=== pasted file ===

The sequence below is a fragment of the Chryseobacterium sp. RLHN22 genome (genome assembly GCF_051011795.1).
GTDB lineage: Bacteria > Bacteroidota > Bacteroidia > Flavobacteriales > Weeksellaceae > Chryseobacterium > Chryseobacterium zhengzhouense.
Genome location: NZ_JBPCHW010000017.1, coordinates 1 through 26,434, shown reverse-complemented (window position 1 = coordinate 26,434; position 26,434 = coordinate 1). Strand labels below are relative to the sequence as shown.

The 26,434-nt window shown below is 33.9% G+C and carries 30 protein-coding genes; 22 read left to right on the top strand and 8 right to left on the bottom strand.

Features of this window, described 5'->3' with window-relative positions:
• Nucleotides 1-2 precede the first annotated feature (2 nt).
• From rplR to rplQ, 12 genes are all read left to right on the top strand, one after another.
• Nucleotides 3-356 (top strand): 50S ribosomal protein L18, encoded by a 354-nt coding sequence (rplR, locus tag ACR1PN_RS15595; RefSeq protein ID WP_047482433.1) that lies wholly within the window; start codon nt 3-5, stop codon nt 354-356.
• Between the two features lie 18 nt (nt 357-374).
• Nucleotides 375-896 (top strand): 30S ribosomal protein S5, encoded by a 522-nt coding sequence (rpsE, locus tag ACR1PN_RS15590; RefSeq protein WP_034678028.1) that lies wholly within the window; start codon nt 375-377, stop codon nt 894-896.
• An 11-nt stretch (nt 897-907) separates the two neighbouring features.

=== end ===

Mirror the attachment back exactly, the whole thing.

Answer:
The sequence below is a fragment of the Chryseobacterium sp. RLHN22 genome (genome assembly GCF_051011795.1).
GTDB lineage: Bacteria > Bacteroidota > Bacteroidia > Flavobacteriales > Weeksellaceae > Chryseobacterium > Chryseobacterium zhengzhouense.
Genome location: NZ_JBPCHW010000017.1, coordinates 1 through 26,434, shown reverse-complemented (window position 1 = coordinate 26,434; position 26,434 = coordinate 1). Strand labels below are relative to the sequence as shown.

The 26,434-nt window shown below is 33.9% G+C and carries 30 protein-coding genes; 22 read left to right on the top strand and 8 right to left on the bottom strand.

Features of this window, described 5'->3' with window-relative positions:
• Nucleotides 1-2 precede the first annotated feature (2 nt).
• From rplR to rplQ, 12 genes are all read left to right on the top strand, one after another.
• Nucleotides 3-356 (top strand): 50S ribosomal protein L18, encoded by a 354-nt coding sequence (rplR, locus tag ACR1PN_RS15595; RefSeq protein ID WP_047482433.1) that lies wholly within the window; start codon nt 3-5, stop codon nt 354-356.
• Between the two features lie 18 nt (nt 357-374).
• Nucleotides 375-896 (top strand): 30S ribosomal protein S5, encoded by a 522-nt coding sequence (rpsE, locus tag ACR1PN_RS15590; RefSeq protein WP_034678028.1) that lies wholly within the window; start codon nt 375-377, stop codon nt 894-896.
• An 11-nt stretch (nt 897-907) separates the two neighbouring features.